The exchange partners international teachers with Ugandan counterparts as a way to share skills and ideas. The organization’s goal is to bring classrooms in Uganda to a competitive standard by enlisting volunteers like Peters who are willing to share with and train teachers there.

Peters, who graduated from Flagler with a degree in secondary education and English, said her involvement with Invisible Children is simply an extension of her passion for teaching, as well as her belief that education has the power to improve lives and even heal a nation as desperate as Uganda.

“We were teaching, but more importantly, we were paired up with a teacher,” she said. “It’s an exchange — an exchange of ideas, an exchange of curriculum.”

Peters said that long-term, forward-thinking approach attracted her to the group.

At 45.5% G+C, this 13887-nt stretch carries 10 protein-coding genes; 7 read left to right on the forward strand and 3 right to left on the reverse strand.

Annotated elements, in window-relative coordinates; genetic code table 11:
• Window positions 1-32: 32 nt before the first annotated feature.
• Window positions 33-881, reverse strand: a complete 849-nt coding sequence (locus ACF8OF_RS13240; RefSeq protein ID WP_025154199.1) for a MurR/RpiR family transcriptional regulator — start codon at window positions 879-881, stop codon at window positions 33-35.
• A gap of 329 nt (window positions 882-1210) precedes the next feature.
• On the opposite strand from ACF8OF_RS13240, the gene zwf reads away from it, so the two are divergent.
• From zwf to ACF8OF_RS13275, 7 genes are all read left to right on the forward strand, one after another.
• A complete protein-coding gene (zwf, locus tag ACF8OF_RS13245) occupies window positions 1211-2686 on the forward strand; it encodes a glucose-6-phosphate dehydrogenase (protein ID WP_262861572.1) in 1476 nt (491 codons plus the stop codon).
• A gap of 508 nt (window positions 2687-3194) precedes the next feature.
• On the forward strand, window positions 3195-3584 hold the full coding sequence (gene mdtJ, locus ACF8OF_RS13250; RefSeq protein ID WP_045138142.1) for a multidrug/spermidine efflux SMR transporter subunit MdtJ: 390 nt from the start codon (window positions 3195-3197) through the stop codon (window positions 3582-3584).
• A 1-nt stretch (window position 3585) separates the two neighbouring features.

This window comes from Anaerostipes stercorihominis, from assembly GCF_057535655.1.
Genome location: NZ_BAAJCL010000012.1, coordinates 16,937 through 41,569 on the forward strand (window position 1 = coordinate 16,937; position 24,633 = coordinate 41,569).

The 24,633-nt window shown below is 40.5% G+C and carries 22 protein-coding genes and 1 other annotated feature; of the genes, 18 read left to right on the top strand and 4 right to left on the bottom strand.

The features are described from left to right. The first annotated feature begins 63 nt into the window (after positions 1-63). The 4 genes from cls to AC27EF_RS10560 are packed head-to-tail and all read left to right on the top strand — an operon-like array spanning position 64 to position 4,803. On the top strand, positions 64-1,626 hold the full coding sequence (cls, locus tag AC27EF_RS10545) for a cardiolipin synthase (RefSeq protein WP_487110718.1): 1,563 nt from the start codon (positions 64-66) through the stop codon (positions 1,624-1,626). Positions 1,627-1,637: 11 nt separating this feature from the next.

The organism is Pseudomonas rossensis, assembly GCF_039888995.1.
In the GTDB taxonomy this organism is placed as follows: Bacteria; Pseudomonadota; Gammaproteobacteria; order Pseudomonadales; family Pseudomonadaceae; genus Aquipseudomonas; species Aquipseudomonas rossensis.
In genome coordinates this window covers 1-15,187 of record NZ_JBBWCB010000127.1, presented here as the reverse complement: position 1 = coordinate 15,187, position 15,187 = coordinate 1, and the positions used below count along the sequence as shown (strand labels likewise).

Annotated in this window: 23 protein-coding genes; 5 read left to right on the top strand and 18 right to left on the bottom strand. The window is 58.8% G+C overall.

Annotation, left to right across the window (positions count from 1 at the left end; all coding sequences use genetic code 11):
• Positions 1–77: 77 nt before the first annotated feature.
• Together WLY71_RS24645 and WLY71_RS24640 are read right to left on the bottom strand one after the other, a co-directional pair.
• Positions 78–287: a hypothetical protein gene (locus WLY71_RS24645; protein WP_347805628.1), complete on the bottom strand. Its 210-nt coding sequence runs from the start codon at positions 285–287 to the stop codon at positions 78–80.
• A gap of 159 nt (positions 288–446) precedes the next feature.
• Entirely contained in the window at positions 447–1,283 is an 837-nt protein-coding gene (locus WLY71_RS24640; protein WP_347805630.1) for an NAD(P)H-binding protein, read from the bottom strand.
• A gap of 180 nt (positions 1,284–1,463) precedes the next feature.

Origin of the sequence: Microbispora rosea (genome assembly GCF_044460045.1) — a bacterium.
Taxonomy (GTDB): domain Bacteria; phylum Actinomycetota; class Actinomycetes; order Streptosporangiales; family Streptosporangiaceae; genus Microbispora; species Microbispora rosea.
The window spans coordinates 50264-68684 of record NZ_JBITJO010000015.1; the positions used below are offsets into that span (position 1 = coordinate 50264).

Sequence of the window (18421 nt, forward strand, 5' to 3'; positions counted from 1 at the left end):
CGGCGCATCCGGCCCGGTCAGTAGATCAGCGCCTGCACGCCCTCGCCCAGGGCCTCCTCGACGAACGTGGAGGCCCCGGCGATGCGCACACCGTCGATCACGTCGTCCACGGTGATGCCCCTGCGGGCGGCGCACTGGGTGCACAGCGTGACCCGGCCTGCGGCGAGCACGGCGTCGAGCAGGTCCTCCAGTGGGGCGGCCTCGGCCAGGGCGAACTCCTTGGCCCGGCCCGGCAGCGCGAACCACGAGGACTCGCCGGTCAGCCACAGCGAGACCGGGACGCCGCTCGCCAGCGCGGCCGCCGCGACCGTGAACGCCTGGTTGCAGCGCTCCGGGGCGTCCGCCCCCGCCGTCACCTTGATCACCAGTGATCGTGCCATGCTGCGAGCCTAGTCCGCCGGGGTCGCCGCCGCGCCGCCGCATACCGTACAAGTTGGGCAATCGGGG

“These 11 schools Invisible Children focuses on, some of them have been displaced, all of them have been affected by the war and because of that, their standards have just fallen so low,” she said. “To these people, education is their way out.”

A different, dangerous world
Peters became involved with Invisible Children while in college after seeing one of the group’s documentaries about the LRA.

“It was one of these things where this kid was crying over his brother who was killed, and you see these thousands of kids sleeping in a bus stand trying to hide,” she said. “It kind of tugs at your heart strings.”

Since 1986, the LRA has been battling the Ugandan government in a war that spread to three other countries, and at its height forced almost 2 million people out of their homes and into miserable displacement camps. More horrifying, LRA leader Joseph Kony built his army primarily by abducting children, some as young as 5, and forcing them to fight the government as child soldiers. It is said as many as 90 percent of Kony’s fighters were kidnapped children, and over the years thousands found themselves on the front lines as rebels.